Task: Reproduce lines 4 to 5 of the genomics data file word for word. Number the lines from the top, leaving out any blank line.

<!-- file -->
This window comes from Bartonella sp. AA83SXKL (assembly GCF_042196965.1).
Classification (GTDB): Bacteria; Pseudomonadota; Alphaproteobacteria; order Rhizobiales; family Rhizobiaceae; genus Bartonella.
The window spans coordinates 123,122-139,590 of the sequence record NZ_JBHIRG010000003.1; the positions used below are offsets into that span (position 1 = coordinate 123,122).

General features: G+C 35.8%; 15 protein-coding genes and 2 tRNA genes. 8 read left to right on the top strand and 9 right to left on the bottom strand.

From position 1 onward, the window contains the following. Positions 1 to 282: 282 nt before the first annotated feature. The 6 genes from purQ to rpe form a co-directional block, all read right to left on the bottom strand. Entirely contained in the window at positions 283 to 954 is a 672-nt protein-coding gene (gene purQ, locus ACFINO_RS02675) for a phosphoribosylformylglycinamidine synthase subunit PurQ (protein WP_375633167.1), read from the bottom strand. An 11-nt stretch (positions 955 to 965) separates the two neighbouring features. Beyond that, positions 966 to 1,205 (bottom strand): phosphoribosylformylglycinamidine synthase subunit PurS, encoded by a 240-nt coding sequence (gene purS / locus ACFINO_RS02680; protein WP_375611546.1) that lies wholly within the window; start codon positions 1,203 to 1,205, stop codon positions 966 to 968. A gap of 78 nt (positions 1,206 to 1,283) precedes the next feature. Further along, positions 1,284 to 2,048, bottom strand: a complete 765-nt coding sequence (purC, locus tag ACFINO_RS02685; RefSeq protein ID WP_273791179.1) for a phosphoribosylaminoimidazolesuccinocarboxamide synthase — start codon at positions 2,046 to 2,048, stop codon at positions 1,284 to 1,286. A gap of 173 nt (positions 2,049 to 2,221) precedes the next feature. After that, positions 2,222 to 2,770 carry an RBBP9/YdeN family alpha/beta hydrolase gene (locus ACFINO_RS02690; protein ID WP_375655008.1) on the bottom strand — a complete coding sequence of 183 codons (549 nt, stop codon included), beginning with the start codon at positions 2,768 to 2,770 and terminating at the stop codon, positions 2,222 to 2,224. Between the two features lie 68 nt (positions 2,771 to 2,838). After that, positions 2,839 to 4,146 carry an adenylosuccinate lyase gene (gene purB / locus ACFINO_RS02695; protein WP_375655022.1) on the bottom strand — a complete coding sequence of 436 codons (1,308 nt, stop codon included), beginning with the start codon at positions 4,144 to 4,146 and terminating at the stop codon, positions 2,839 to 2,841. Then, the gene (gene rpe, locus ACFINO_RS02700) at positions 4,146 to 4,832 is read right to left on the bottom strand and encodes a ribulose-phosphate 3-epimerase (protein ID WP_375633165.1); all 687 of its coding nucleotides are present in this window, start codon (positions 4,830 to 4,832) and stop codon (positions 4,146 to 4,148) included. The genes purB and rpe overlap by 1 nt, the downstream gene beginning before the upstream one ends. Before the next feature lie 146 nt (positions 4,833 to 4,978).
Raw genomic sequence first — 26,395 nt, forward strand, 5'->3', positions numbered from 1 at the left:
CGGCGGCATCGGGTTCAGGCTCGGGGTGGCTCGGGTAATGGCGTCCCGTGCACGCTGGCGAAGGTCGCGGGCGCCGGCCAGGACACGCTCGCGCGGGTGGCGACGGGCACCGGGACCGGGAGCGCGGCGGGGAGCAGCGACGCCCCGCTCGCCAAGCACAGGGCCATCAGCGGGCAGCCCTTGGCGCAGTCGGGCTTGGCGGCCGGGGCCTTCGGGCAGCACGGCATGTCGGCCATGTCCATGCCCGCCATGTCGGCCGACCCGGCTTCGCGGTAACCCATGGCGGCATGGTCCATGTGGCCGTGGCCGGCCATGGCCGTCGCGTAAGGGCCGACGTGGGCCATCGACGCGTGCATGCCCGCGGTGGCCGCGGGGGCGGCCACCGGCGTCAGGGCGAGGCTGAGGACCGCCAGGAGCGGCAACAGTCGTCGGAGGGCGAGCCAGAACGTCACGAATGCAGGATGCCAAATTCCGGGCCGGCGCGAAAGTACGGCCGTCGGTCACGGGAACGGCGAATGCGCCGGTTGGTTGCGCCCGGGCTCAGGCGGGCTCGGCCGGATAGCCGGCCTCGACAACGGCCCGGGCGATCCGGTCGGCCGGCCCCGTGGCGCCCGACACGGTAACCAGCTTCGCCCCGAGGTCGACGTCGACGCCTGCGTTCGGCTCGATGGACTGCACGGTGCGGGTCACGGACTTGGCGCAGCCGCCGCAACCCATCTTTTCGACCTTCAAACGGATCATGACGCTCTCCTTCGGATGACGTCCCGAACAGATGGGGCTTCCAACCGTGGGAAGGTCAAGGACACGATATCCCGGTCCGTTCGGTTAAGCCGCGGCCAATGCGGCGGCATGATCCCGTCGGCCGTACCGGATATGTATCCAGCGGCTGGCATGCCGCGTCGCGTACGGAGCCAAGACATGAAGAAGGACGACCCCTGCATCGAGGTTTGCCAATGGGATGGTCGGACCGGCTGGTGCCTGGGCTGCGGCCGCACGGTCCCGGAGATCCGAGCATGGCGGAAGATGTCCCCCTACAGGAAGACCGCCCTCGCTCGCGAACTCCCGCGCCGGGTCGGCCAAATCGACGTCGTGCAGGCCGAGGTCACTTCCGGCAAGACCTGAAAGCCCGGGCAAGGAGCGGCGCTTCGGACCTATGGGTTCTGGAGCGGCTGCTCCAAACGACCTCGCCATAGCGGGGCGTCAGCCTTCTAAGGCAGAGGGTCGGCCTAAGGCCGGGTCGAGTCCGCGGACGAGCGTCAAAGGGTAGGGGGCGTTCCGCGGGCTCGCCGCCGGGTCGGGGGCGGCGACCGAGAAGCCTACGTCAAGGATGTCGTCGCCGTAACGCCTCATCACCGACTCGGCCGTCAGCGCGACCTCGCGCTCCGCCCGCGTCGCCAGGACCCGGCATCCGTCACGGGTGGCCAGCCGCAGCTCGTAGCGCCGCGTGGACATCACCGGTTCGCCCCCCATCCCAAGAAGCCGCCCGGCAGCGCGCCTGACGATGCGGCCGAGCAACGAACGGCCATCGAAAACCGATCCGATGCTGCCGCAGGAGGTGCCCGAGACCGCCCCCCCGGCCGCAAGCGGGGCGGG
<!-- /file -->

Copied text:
General features: G+C 35.8%; 15 protein-coding genes and 2 tRNA genes. 8 read left to right on the top strand and 9 right to left on the bottom strand.

From position 1 onward, the window contains the following. Positions 1 to 282: 282 nt before the first annotated feature. The 6 genes from purQ to rpe form a co-directional block, all read right to left on the bottom strand. Entirely contained in the window at positions 283 to 954 is a 672-nt protein-coding gene (gene purQ, locus ACFINO_RS02675) for a phosphoribosylformylglycinamidine synthase subunit PurQ (protein WP_375633167.1), read from the bottom strand. An 11-nt stretch (positions 955 to 965) separates the two neighbouring features. Beyond that, positions 966 to 1,205 (bottom strand): phosphoribosylformylglycinamidine synthase subunit PurS, encoded by a 240-nt coding sequence (gene purS / locus ACFINO_RS02680; protein WP_375611546.1) that lies wholly within the window; start codon positions 1,203 to 1,205, stop codon positions 966 to 968. A gap of 78 nt (positions 1,206 to 1,283) precedes the next feature. Further along, positions 1,284 to 2,048, bottom strand: a complete 765-nt coding sequence (purC, locus tag ACFINO_RS02685; RefSeq protein ID WP_273791179.1) for a phosphoribosylaminoimidazolesuccinocarboxamide synthase — start codon at positions 2,046 to 2,048, stop codon at positions 1,284 to 1,286. A gap of 173 nt (positions 2,049 to 2,221) precedes the next feature. After that, positions 2,222 to 2,770 carry an RBBP9/YdeN family alpha/beta hydrolase gene (locus ACFINO_RS02690; protein ID WP_375655008.1) on the bottom strand — a complete coding sequence of 183 codons (549 nt, stop codon included), beginning with the start codon at positions 2,768 to 2,770 and terminating at the stop codon, positions 2,222 to 2,224. Between the two features lie 68 nt (positions 2,771 to 2,838). After that, positions 2,839 to 4,146 carry an adenylosuccinate lyase gene (gene purB / locus ACFINO_RS02695; protein WP_375655022.1) on the bottom strand — a complete coding sequence of 436 codons (1,308 nt, stop codon included), beginning with the start codon at positions 4,144 to 4,146 and terminating at the stop codon, positions 2,839 to 2,841. Then, the gene (gene rpe, locus ACFINO_RS02700) at positions 4,146 to 4,832 is read right to left on the bottom strand and encodes a ribulose-phosphate 3-epimerase (protein ID WP_375633165.1); all 687 of its coding nucleotides are present in this window, start codon (positions 4,830 to 4,832) and stop codon (positions 4,146 to 4,148) included. The genes purB and rpe overlap by 1 nt, the downstream gene beginning before the upstream one ends. Before the next feature lie 146 nt (positions 4,833 to 4,978).